My New Book!

My New Book!
My New Book!

Thursday, December 17, 2020

December 17, 2020: Fall 2020 Lessons: Doing Away with Deadlines

[This has been without a doubt the most challenging and exhausting semester in my 16 years at FSU and 20 years of college teaching. But I’ve also learned a ton, and for this end of semester series I wanted to reflect on a handful of those lessons. Please share some of yours—and any other Fall 2020 reflections and thoughts—for a crowd-sourced weekend post of solidarity and support!]

On a key policy change I made this fall, the challenges it presents, and why I’m likely to stick with it nonetheless.

As I briefly mentioned in my kindness/policy of care post earlier in the week, one specific policy change I made for all my Fall 2020 classes was to do away with late paper penalties of any kind. I’ve always been very willing to grant extensions for papers and other work (I tell students on the first day of class for every course and semester that my only defining policy is “keep me posted”), but officially at least have in the past had such late paper penalties, effects on a paper’s grade if it comes in late without such an extension. It seemed to me that that policy was an important way to be fair across the board, to make sure for example that students getting work in on time were not disadvantaged in how they did on that work. But this semester, the last thing I wanted was for my classes to add stress or pressure to students’ lives already far too full of those things, so I did away with late paper penalties, meaning that while our papers still had official “due dates,” students could get those papers in to me at any point and they would be counted as on time (whether they were ungraded and for full credit, as was the case for our first papers and as I discussed in the ungrading post a couple days ago; or were graded as were the final pieces of work in my classes).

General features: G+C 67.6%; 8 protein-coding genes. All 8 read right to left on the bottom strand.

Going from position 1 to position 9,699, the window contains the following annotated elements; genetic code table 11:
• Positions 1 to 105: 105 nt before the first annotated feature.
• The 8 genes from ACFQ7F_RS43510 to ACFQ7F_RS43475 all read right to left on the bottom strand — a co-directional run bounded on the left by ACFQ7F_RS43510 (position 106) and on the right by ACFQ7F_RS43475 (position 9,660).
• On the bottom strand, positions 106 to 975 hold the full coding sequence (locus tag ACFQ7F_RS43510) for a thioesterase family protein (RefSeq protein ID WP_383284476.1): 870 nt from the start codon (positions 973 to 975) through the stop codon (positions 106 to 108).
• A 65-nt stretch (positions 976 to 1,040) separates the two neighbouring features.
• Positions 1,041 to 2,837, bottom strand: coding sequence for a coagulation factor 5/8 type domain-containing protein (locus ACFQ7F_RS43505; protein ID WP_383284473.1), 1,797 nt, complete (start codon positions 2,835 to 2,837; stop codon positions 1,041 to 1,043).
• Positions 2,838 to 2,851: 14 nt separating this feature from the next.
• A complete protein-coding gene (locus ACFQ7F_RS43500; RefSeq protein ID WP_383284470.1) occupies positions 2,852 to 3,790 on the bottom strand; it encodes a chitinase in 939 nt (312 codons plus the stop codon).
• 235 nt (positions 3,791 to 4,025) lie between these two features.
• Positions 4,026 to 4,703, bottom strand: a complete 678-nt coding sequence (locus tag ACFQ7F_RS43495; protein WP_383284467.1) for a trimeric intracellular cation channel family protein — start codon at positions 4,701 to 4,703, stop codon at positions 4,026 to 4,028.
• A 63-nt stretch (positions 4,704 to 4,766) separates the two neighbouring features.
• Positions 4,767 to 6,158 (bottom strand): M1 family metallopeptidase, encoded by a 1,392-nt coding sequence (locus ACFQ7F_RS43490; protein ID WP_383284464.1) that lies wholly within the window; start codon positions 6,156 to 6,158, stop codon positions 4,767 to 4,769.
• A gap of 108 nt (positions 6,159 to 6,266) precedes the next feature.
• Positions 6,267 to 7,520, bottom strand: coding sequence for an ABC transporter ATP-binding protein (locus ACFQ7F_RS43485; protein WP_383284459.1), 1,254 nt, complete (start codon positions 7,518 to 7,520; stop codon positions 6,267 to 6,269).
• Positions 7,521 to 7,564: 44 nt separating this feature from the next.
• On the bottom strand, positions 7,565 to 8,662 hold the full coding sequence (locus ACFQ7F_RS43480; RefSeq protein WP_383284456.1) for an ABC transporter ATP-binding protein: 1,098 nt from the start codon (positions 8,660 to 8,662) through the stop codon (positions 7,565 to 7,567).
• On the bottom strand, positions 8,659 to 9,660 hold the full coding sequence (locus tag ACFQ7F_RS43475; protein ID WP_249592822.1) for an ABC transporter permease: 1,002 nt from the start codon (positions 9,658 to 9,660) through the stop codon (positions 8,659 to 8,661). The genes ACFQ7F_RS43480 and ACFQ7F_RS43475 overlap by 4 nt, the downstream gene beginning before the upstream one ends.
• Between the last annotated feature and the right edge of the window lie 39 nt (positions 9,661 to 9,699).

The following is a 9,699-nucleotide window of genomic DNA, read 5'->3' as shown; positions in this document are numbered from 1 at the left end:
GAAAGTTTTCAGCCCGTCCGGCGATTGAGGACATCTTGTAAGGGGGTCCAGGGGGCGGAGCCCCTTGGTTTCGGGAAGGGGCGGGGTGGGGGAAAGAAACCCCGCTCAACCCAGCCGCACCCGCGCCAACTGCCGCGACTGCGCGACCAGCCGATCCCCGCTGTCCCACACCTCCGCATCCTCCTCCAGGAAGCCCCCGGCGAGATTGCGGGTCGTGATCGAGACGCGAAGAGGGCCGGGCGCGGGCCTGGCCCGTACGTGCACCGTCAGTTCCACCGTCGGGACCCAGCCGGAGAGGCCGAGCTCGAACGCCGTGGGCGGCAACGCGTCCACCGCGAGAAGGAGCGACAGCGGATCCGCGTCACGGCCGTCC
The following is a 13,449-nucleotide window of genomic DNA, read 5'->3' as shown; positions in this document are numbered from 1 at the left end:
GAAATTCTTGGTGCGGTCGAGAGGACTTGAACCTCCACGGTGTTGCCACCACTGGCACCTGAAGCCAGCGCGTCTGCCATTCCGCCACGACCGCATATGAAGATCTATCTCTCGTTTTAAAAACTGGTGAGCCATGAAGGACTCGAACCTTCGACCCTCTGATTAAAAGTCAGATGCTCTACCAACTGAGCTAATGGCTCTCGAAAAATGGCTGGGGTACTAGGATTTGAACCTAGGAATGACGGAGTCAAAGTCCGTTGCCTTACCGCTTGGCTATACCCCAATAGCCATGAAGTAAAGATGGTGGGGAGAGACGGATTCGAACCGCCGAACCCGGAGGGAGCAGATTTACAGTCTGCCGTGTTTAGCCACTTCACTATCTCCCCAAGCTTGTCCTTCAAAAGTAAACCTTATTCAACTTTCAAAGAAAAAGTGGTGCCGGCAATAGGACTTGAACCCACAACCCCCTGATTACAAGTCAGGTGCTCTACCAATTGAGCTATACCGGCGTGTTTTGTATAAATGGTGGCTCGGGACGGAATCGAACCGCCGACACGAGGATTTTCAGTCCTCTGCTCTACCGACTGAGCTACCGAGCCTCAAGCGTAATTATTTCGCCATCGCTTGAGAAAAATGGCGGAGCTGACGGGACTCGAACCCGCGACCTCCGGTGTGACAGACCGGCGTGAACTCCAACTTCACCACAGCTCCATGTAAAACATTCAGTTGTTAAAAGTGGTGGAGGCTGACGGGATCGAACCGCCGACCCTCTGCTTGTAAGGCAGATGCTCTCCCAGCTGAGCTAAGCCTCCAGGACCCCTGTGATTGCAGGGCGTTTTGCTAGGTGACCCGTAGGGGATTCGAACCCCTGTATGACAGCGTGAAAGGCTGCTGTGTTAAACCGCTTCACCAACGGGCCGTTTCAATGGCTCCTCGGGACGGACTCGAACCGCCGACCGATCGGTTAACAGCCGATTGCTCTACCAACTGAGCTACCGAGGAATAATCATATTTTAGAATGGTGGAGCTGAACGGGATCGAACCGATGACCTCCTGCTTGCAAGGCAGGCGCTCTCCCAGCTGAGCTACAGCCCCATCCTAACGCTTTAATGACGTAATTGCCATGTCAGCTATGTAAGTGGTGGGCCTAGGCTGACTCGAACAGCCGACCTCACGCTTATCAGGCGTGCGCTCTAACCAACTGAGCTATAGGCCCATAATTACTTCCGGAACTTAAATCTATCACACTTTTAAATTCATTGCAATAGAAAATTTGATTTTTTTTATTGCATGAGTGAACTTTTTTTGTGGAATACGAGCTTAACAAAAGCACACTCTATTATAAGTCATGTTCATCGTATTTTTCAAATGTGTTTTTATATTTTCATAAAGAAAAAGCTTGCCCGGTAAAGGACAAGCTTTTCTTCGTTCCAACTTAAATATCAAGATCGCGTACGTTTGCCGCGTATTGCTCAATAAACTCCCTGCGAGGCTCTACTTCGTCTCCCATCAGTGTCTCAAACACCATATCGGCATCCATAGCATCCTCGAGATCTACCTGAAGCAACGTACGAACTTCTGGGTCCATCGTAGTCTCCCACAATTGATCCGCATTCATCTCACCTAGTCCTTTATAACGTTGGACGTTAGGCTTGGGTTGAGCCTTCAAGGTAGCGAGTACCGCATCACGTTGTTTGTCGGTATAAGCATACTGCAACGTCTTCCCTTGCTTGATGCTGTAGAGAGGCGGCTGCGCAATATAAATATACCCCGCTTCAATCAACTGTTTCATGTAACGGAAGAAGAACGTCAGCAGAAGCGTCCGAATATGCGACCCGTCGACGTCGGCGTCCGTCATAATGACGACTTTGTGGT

Clearly students needed this policy change, as reflected with particular clarity in my two sections of First-Year Writing I—I’d estimate that less than half of those 44 students consistently got papers in by the official due date, and maybe another quarter did so within the subsequent week. But that latter data point also reflects one of the key challenges caused by this policy change: many students not only let papers hang over their heads for more than a week after the due date, but seemed to struggle to keep working on the papers at all; I tried as best I could to reach out individually to keep the conversation going, but some students simply did not complete some of our work, and I have to believe the absence of a firm deadline contributed somewhat to that breakdown (and something similar happened in my upper-level literature courses as well, if at slightly less extreme numbers than in Writing). Moreover, while this is a far less significant challenge, the change also meant that starting in about week 3 of the semester, I received and had to grade at least a few papers on literally every day of the semester; usually grading comes in waves, with some particularly busy times, but this semester was the opposite, a steady, constant drip of incoming papers that needed feedback (especially in a class like Writing I where the papers and work build on each other).

So doing away with late paper penalties seems to have had its unintended downsides, for me and especially for students. If I carry this policy change forward, I’ll have to set some sort of second-deadline for each particular paper, so they don’t simply hang over all of our heads indefinitely or accumulate in too difficult and even counter-productive ways. And indeed, despite those downsides, I do plan to carry the policy change forward—definitely into the Spring 2021 semester (which at FSU will be more or less identical to the Fall, at least as currently planned), but quite possibly into future ones once (I fervently hope) we return to more normal pedagogical modes and situations. At the end of the day, everything I’ve done this semester has been to try to help maximize student work and success while recognizing and accommodating all that’s happening in their lives—and while that might mean different things in future semesters, those fundamental goals won’t change. While soft or suggested deadlines can perhaps help with them, hard or strict or punitive ones no longer seem to me like they do—one striking and likely permanent lesson for me from Fall 2020.

Last lesson tomorrow,


PS. What do you think? Fall 2020 lessons, challenges, reflections you’d share for the weekend post?

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